The Vital Illusion

The Vital Illusion

Jean Baudrillard
Edited by Julia Witwer
Copyright Date: 2000
Pages: 96
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  • Book Info
    The Vital Illusion
    Book Description:

    Aren't we actually sick of sex, of difference, of emancipation, of culture? With this provocative taunt, the indomitable sociologist Jean Baudrillard challenges us to face up to our deadly, technologically empowered renunciation of mortality and subjectivity as he grapples with the complex issues that define our postmillennial world. What does the advent and proliferation of cloning mean for our sense of ourselves as human beings? What does the turn of the millennium say about our relation to time and history? What does the instantaneous, virtual realm of cyberspace do to reality? In The Vital Illusion -- as always -- Baudrillard leads his readers to some surprising conclusions.

    Baudrillard considers how human cloning -- as well as the "cloning" of ideas and social identities -- heralds an end to sex and death and the divagations of living by instituting a realm of the Same, beyond the struggles of individuation. In this day and age when everything can be cloned, simulated, programmed, and genetically and neurologically managed, humanity shows itself unable to brave its own diversity, preferring instead to regress to the pathological eternity of self-replicating cells. By reverting to our viral origins as sexless immortal beings, we are, ironically, fulfilling a death wish, putting an end to our own species as we know it.

    Next, Baudrillard explores the "nonevent" that was and is the turn of the millennium. He provocatively puts forward the thesis that the arrival of the year 2000 could never take place because we could neither resolve nor leave behind our history, nor could we stop counting down toward our future. For Baudrillard, the millennial clock reading to the millionth of a second on its way to zero is the perfect symbol of our time: history decays rather than progresses. In closing, Baudrillard examines what he calls "the murder of the real" by the virtual. In a world of copies and clones in which everything can be made present in an instant by technology, we can no longer even speak of reality. Beyond Nietzsche's symbolic murder of God, our virtual world free of referents is in the process of exterminating reality, leaving no trace: "The corps(e) of the Real -- if there is any -- has not been recovered, is nowhere to be found."

    Peppered with Baudrillard's signature counterintuitive moves, prophetic visions, and dark humor, The Vital Illusion exposes the contradictions that guide our contemporary culture and rule our lives.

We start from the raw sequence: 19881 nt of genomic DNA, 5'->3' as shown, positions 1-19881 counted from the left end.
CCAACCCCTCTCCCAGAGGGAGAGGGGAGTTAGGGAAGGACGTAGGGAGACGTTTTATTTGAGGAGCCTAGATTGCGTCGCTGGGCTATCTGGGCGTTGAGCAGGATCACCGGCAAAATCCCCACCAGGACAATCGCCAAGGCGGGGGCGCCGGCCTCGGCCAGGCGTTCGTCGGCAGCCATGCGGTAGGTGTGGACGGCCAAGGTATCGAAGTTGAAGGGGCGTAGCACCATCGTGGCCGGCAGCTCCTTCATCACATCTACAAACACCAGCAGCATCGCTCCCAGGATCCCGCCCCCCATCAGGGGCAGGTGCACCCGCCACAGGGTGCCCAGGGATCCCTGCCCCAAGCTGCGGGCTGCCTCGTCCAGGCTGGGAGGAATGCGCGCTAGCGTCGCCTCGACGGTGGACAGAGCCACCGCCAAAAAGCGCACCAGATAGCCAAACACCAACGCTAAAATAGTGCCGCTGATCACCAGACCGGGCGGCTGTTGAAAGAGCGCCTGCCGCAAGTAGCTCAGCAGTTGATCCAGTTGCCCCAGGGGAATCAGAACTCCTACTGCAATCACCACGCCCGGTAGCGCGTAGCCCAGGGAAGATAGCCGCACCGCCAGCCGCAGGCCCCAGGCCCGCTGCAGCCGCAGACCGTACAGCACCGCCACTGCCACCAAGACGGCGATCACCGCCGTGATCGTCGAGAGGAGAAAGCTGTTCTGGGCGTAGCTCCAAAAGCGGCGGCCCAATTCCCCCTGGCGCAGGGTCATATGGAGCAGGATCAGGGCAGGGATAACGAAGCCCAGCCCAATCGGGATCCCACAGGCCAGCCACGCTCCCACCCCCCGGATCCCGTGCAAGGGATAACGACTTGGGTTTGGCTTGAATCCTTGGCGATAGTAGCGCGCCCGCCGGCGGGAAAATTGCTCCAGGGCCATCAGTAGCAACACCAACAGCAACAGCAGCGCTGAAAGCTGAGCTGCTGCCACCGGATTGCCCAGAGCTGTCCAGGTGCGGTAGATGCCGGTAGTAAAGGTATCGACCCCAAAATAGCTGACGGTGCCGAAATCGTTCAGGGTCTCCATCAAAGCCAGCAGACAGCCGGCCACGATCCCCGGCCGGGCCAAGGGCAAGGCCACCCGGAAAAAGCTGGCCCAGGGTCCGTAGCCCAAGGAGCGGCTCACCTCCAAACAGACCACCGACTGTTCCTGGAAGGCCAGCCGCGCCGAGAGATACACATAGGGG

eISBN: 978-0-231-50632-8
    Subjects: Philosophy, Sociology

Table of Contents

  1. Front Matter
    (pp. i-iv)
  2. Table of Contents
    (pp. v-viii)
    (pp. 1-30)

    The question concerning cloning is the question of immortality. We all want immortality. It is our ultimate fantasy, a fantasy that is also at work in all of our modern sciences and technologies—at work, for example, in the deep freeze of cryonic suspension and in cloning in all its manifestations.

    The most notorious example of cryonic suspension is—naturally—Walt Disney, but he, at least, being destined for resurrection, is said to have been frozen whole, in his “integrity.” There are more anomalous situations today. Nowadays, in Phoenix, Arizona (the predestined site for Resurrection), only the heads are frozen,...

    (pp. 31-58)

    How can we jump over our shadows when we no longer have any? How can we pass out of the old century (not to speak of the millennium) if we do not make up our minds to put an end to it, engaged as we are in an indefinite work of mourning for all the incidents, ideologies, and violence that have marked it? The—more or less hypocritical—commemorations and recantations give the impression that we are trying to run the events of the century back through the filter of memory, not in order to find a meaning for them...

    (pp. 59-84)

    Murder of the Real: it sounds like Nietzsche proclaiming the death of God. But this murder of God was a symbolic one, and it was going to change our destiny. We are still living, metaphysically living off this original crime, as survivors of God. But the Perfect Crime no longer involves God, but Reality, and it is not a symbolic murder but an extermination.

    This does not mean what it meant in the Nazi extermination camps. There it was physical and radical. Here it is both more literal and more metaphorical. “Ex-terminis”: it means that all things (and all beings...

  6. NOTES
    (pp. 85-96)
  7. INDEX
    (pp. 97-104)